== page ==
LEHI — The city faced extraordinary water shortages last summer, and city officials want to make sure it doesn’t happen again.
“Anytime something doesn’t go as you plan, it’s a good learning experience,” said Robert Ranc, assistant to the city administrator. “This year we decided we wanted to get out ahead of the issue.”
One of the biggest problems last summer was not only the drought, but water shares being cut off. Lehi city officials estimate they were two days away from running out of water.
“We knew it was a tough water year, but we had some of our water sources that were actually cut off,” Mayor Bert Wilson said. “That put us in a bind that we weren’t planning on. That kind of brought a serious situation for our city.”
So city crews began digging a massive pressurized irrigation pond. Crews are working six days a week, 10 hours a day to get it done in time for the peak water season — June through September.
In addition to the new irrigation pond, they're digging more wells to increase the city's culinary water supply.
“When it comes to water, you never have too much,” Wilson said. “It’s like money. You always need a lot more.”
City leaders also want to conserve as much water as possible. On Friday, the city rolled out a comprehensive water shortage plan.
"When it comes to water, you never have too much. It's like money. You always need a lot more."
"I think it's the first time in history for Lehi city to do something like this,” Wilson said.
The city will divide conservation needs into three phases. In phase one, or code green, water capacity is at 75 percent to 100 percent. Voluntary conservation is in effect for lawn watering, hard-surface washing, swimming pools, outdoor fountains and ponds and washing personal vehicles.
Phase two, or code yellow, means the city has a moderate water shortage and water levels are 50 percent to 74 percent of capacity.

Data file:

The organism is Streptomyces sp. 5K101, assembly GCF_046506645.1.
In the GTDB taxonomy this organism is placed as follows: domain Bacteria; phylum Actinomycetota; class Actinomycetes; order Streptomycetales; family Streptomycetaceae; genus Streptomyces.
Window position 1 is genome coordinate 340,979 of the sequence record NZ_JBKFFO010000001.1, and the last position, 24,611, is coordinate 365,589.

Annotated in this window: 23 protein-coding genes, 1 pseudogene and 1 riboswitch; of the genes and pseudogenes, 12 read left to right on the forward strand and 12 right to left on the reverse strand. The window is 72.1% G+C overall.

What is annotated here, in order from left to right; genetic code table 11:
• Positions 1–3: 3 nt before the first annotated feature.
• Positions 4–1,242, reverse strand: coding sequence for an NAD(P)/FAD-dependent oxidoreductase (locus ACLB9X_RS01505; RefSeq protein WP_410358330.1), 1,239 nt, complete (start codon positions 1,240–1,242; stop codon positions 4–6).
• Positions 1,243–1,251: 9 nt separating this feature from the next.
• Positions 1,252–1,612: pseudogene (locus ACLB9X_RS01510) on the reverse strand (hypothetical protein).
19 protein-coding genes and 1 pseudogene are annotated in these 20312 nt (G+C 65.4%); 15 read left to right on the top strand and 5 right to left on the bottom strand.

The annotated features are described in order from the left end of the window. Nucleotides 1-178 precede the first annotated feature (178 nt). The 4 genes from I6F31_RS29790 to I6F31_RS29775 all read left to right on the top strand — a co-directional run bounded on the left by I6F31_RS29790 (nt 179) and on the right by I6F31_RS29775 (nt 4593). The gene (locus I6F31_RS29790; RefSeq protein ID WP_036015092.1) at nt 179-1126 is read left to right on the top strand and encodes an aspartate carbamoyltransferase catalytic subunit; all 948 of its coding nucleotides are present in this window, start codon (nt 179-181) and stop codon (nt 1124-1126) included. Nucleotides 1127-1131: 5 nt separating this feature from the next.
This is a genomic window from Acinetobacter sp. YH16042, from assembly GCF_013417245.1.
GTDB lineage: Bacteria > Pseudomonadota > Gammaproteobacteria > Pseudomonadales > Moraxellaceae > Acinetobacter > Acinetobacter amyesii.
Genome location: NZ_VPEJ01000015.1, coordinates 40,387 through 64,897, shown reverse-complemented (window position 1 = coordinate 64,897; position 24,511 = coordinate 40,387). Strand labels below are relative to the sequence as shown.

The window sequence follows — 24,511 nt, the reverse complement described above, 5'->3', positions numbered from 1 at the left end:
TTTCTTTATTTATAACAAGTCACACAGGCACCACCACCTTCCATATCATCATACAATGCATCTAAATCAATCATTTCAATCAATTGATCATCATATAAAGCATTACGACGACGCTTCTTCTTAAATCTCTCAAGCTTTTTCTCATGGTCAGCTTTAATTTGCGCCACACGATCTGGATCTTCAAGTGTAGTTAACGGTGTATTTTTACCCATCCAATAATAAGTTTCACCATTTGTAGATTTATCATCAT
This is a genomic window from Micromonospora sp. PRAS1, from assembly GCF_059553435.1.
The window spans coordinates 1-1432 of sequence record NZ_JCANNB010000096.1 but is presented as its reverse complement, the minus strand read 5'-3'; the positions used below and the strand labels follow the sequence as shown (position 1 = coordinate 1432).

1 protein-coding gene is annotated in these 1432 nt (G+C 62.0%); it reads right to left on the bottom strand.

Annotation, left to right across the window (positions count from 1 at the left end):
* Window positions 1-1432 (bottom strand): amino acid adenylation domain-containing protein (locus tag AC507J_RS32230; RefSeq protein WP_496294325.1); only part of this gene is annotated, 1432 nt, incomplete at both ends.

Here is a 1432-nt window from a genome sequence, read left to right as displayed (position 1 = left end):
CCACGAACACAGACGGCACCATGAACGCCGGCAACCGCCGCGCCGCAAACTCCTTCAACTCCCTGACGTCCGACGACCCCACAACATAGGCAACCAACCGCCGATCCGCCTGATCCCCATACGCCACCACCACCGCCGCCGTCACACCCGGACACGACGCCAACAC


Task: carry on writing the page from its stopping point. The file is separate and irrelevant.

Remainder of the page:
Sprinkler irrigation of public and private places would be allowed Mondays, Wednesdays and Fridays for properties with an odd-numbered city or county address, while even-numbered addresses would have sprinkler irrigation Tuesdays, Thursdays and Saturdays.
Sunday is encouraged to be a day for "spot watering" only. No hard-surface washing is allowed, except for health or safety reasons.
"If we get really low, like we did last year, a severe water shortage, we'll make that the red phase,” Ranc said.
That means water levels are below 50 percent of capacity.
In code red, sprinkler irrigation is prohibited between 10 a.m. and 6 p.m. and limited to two days a week, according to city or county street address. Odd-numbered addresses would water Monday and Friday, with even-number addresses watering Tuesday and Saturday. Spot water would be allowed Sundays.
No hard-surface washing would be allowed, except for health and safety reasons.
Exceptions can be made for new lawns that require frequent irrigation within 30 days for establishment purposes. Exceptions are also made for short cycles required for testing, inspecting and maintaining of irrigation systems.
Those who don’t follow the new rules will receive a hand-delivered written notice of violation and instructions on necessary corrective action.
If a second violation is seen, the person will be fined $100 and a warning of actions consequent to a third violation. The violator can chose to attend a conservation class instead of paying the $100 fine.
If caught a third time violating the guidelines, the person will be charged with a class C misdemeanor.
“People want and the city wants to have beautiful yards, lush landscapes," Ranc said, "but at the same time, we live in a desert, and we need to conserve water to make that happen."
City officials are putting in extra effort to get the word out to residents about the new plan. They're reaching out on social media, as well as mailers.
“We think if we phase it like that, we can balance two things: allowing people to have as much water as possible, but making sure we have enough water to make it through the season,” Ranc said.
Contributing: Viviane Vo-Duc